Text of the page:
“The next metrics is awareness, which is notoriously difficult to measure. One effective way to track awareness at a high level is by measuring web traffic specifically from target accounts. If web traffic from target accounts is going up, then it’s a good sign that your ABM efforts are increasing awareness.
“Engagement is an important metric that tells you if the right people at the account spending time with your company, from web sessions and content downloads to demos and on-site meetings. Is that engagement going up over time? Higher degrees of engagement mean a deeper commitment. Before someone spends money with you, they will spend time with you.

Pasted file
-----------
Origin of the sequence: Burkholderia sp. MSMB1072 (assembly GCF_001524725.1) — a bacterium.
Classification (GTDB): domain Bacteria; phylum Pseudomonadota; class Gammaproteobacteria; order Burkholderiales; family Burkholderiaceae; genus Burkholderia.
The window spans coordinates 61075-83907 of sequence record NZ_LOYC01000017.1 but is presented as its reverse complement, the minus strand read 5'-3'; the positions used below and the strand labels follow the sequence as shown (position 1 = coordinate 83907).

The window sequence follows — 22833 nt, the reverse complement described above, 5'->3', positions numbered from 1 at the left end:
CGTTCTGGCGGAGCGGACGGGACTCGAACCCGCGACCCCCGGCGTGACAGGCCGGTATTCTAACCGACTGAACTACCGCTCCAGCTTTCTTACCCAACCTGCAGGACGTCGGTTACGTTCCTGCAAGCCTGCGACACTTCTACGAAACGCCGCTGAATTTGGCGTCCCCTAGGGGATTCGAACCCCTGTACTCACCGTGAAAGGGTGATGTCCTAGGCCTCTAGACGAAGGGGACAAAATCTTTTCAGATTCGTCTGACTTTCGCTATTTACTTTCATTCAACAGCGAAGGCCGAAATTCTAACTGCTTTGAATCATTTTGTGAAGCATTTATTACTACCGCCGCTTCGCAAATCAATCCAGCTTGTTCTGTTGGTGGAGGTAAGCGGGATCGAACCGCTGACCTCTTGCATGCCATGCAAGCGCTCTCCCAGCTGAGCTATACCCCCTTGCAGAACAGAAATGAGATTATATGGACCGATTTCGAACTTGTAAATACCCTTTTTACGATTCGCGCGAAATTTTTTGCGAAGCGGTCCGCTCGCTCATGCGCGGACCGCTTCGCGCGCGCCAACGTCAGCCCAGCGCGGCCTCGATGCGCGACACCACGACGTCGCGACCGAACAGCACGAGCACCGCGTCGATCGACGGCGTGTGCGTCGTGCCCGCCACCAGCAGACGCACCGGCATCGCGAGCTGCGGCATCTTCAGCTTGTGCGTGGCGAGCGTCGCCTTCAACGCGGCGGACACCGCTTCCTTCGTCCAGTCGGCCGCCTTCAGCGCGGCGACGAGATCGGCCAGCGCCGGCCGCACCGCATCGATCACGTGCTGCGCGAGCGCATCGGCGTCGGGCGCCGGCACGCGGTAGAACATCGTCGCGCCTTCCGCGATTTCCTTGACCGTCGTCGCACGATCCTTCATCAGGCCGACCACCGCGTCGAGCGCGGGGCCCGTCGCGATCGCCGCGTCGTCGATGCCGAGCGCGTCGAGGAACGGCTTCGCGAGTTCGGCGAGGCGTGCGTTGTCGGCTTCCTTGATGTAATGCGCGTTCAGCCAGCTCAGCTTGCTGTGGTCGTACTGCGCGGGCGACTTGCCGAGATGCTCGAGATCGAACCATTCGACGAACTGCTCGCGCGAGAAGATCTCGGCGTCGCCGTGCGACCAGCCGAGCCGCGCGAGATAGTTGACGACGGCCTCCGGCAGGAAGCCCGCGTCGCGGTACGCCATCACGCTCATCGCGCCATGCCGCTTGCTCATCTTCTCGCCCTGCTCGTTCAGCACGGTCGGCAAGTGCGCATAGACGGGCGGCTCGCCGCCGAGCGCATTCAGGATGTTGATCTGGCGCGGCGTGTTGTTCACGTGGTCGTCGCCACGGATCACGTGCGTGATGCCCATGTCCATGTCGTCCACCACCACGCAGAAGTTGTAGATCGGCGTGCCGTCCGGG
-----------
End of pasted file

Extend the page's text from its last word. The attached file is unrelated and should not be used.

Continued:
“Reach is the next important AMB metric. Are reaching target accounts? Every marketer wants to know which programs are working. But, historically, it’s been hard to know which programs do the best job of reaching your specific named accounts.
“Lastly, you must look at influence. In ABM we need to look for correlations between the activities and key sales outcomes. Mine your data to find influence insights such as: 'Accounts in the top 25% of engagement have 18% faster sales cycles than those in the bottom 25%.' How are ABM activities improving sales outcomes such as deal velocity, win rates, average contract values, retention, and Net Promoter Scores?”
Andy Crestodina, Co-Founder, Orbit Media Studios
In this short video, Crestodina outlines his approach to proving ROI with a focus on two key metrics: traffic and conversion rate.